There are a variety of options available to limit bird damage. All are effective to a degree, when used properly.
Exclusion Bird Netting creates a physical barrier to keep birds away from where they are not wanted. Nets are typically draped over plants and trees, or they can be suspended from framework to create a canopy. Unfortunately, netting cannot eliminate all damage caused by birds. Draped netting allows birds to stand on the mesh and peck what they can reach. Netting must also must be removed for thinning and harvest, allowing birds access when the crop is most desirable. Harvest removal can also cause crop damage. Birds will attack any exposed food source so all acreage must be covered. Netting can also trap and kill birds caught in the netting.
Netting can also limit sunlight to the crop so the netting needs to be closely matched to the size of birds causing damage. Netting mesh too large allows smaller birds access. Smaller mesh blocks more sunlight, effecting crop growth and maturity.
Netting is by far the most expensive form of bird deterrent, both in terms of purchase price and the labor required to install, remove and maintain. Netting material can cost from $1300-$3,000 or more per acre, and can take several man hours per acre to install and remove depending on how it is deployed, the type of plants protected and the terrain. Tractor-mounted net installers costing several thousand dollars can cut installation and removal time substantially. Netting must be stored dry over the winter to prevent rotting. Modern netting is durable, and has a life span of 3-10 years if handled and maintained properly.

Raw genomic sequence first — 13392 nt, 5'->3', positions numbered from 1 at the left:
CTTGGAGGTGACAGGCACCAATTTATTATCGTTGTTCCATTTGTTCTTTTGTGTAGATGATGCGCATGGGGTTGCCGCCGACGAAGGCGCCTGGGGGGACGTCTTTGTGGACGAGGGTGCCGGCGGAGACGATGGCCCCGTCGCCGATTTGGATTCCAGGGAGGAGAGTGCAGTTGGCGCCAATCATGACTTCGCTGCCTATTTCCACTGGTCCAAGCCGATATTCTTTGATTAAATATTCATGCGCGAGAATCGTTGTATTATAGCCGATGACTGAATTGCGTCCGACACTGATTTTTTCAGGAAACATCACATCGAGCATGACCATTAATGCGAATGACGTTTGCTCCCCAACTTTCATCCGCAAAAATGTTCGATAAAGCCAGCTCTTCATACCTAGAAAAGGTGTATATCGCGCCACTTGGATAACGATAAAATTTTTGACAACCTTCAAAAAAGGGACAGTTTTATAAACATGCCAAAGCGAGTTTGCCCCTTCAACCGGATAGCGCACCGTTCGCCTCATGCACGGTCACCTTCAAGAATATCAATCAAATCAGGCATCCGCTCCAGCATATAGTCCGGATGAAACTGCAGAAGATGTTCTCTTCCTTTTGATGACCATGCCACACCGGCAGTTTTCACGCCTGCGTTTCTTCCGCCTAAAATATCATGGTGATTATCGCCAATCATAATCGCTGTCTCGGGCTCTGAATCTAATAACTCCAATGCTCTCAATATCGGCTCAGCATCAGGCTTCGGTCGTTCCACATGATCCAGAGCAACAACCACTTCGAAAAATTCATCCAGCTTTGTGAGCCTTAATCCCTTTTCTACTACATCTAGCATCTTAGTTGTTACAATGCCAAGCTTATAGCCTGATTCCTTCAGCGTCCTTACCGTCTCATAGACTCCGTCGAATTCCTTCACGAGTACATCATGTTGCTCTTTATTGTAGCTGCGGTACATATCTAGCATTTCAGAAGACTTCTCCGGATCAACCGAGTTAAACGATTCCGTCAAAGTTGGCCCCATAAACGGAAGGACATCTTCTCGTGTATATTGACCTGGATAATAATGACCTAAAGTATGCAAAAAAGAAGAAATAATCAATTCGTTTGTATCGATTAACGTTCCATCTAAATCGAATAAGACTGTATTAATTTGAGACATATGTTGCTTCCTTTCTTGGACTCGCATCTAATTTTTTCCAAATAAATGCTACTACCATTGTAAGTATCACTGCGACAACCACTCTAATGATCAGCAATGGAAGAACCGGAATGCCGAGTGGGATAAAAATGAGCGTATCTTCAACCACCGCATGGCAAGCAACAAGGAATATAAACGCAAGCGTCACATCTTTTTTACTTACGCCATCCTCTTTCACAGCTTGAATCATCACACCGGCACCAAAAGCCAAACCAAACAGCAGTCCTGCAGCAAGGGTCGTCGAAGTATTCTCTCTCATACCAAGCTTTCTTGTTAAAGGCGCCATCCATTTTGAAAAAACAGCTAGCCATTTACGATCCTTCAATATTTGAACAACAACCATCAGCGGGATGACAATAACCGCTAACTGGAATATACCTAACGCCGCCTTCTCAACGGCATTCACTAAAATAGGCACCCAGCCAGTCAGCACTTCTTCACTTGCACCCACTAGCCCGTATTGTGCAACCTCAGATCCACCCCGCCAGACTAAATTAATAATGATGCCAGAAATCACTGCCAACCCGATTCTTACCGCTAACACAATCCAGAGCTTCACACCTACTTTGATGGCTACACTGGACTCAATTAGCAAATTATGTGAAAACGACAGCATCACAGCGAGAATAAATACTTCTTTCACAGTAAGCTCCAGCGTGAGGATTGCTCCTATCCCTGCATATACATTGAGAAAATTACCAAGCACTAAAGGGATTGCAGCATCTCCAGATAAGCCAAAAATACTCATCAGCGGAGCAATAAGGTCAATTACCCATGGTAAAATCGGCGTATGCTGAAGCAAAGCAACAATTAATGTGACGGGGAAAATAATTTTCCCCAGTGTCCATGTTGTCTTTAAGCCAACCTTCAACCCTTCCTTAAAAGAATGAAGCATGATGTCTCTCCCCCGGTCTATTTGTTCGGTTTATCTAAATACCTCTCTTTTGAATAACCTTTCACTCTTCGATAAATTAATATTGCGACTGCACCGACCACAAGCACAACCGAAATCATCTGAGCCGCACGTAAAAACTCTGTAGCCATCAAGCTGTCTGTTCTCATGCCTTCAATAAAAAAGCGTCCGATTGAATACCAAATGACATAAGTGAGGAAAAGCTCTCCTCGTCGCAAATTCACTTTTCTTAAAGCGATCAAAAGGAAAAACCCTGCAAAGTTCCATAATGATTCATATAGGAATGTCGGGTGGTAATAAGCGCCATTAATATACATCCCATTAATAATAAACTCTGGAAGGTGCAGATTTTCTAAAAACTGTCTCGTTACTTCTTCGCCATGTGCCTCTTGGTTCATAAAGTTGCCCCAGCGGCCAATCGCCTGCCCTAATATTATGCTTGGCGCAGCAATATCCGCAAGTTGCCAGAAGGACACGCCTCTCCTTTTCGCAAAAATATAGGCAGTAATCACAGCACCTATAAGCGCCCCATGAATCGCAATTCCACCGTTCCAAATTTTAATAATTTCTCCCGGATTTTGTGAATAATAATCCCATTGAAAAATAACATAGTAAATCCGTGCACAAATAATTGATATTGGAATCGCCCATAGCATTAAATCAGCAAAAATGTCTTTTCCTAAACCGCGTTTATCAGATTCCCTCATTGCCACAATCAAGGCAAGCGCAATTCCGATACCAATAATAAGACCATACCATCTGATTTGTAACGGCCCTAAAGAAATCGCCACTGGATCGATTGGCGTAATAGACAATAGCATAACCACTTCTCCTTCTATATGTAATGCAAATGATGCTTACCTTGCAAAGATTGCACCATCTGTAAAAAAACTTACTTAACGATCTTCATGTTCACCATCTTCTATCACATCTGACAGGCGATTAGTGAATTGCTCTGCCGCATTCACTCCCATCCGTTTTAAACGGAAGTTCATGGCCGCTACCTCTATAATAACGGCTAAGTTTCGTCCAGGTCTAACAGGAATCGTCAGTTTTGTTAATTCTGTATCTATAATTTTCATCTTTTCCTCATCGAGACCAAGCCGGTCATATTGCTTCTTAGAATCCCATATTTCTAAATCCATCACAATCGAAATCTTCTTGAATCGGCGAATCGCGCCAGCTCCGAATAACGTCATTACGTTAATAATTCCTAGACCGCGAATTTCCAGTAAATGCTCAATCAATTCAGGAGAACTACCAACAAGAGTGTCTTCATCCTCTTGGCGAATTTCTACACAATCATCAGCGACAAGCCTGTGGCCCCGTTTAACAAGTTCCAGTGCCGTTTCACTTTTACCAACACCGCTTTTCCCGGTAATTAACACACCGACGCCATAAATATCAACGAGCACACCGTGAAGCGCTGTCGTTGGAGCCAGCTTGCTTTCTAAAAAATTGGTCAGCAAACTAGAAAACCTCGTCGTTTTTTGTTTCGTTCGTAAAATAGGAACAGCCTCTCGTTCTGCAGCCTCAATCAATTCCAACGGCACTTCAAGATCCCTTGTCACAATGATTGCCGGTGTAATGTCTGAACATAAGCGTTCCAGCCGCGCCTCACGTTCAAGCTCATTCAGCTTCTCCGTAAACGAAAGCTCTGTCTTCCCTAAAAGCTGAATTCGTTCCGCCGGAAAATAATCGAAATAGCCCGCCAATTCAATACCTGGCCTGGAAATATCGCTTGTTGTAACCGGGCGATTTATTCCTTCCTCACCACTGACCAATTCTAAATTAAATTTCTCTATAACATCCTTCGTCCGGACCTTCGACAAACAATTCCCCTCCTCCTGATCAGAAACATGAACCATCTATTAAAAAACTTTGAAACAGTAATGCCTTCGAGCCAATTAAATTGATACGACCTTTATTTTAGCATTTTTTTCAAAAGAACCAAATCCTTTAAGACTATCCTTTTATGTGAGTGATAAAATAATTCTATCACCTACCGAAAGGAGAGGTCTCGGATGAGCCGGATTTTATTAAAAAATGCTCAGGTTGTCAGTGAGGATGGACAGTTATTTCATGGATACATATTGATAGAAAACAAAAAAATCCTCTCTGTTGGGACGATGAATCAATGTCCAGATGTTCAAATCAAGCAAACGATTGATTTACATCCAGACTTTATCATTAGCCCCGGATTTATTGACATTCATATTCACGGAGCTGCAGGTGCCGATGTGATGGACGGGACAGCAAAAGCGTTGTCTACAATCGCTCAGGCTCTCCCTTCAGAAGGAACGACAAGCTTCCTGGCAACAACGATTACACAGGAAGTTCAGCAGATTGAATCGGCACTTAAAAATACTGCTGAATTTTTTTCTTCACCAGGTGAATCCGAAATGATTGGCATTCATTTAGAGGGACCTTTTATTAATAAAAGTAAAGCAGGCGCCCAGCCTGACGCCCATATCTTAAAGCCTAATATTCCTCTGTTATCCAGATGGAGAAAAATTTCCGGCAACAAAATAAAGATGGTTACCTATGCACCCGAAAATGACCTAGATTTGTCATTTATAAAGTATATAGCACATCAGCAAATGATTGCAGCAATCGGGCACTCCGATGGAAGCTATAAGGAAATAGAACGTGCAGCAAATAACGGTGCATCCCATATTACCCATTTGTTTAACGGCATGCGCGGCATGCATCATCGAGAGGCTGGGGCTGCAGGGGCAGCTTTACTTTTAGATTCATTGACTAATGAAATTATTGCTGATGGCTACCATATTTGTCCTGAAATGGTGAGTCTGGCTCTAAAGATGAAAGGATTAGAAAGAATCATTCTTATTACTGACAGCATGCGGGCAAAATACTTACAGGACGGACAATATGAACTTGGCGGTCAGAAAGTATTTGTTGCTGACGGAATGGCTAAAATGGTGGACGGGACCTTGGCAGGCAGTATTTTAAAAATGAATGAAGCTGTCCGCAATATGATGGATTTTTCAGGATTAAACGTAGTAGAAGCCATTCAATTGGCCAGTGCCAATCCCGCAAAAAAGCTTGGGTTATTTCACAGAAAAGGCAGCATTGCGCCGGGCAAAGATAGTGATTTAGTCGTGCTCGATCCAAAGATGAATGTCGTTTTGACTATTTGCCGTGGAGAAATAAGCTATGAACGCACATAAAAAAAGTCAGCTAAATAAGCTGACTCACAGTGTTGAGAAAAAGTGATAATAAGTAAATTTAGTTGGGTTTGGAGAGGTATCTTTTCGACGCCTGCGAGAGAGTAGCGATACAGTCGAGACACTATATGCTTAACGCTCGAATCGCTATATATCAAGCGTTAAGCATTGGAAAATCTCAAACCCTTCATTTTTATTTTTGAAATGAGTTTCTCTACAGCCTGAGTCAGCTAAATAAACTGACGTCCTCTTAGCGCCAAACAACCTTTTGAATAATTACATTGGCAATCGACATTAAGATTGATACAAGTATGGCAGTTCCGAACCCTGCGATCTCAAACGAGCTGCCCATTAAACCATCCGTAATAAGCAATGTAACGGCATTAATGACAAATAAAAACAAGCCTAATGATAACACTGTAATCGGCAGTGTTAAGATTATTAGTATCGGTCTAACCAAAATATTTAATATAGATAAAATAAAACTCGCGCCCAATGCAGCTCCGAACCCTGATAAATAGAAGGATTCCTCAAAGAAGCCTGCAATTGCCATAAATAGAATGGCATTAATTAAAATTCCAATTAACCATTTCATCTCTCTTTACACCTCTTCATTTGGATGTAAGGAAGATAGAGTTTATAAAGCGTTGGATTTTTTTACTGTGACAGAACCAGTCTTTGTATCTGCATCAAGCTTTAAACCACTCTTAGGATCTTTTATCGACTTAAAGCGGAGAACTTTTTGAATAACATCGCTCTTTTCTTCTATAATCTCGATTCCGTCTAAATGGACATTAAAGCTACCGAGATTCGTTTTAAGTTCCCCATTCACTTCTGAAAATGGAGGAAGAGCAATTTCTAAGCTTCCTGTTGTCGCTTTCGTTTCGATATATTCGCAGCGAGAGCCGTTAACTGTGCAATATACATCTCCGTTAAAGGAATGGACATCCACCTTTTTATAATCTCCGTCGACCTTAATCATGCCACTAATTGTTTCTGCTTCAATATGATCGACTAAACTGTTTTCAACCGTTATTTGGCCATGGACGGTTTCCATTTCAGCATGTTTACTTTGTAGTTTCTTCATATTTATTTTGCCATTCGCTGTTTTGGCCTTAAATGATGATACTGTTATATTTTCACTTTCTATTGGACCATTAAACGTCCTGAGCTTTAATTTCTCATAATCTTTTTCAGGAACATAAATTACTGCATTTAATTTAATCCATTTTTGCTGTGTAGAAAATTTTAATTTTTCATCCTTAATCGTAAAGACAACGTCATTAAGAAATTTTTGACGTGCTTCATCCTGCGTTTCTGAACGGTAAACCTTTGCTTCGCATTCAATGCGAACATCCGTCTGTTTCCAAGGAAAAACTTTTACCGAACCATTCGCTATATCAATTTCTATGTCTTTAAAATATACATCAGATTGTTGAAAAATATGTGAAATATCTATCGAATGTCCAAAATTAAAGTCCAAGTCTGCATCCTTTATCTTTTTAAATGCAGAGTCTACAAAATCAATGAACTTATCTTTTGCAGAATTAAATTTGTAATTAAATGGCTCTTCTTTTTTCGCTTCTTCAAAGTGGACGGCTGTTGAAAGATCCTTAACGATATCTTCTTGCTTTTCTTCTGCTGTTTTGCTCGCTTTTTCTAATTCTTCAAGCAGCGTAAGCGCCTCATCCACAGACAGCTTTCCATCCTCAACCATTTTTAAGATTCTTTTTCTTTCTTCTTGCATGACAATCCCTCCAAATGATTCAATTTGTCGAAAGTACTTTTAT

Propane Cannon harassment sounds cover up to 5 acres per unit, depending on the terrain and crop height. Cannons cost $300-$700 and are inexpensive to operate. Most can be programmed to explode at varying intervals and some rotate automatically for greater coverage and to lessen habituation. Because of the high degree of habituation, propane cannons are a good secondary defense against bird damage. To be most effective, cannons must be moved frequently.
Cannons can produce explosions up to 125 decibels making them unsuitable for use in livestock operations, on crops near homes or where noise ordinances prohibit them.
Visual Scare Devices come in a vast array of configurations from reflective streamers and helium balloons with scary eyes, to scarecrows and kites resembling hawks and other predatory birds. Visual scare devices have the highest rate of habituation and must be moved constantly. They are best used in conjunction with other deterrent measures.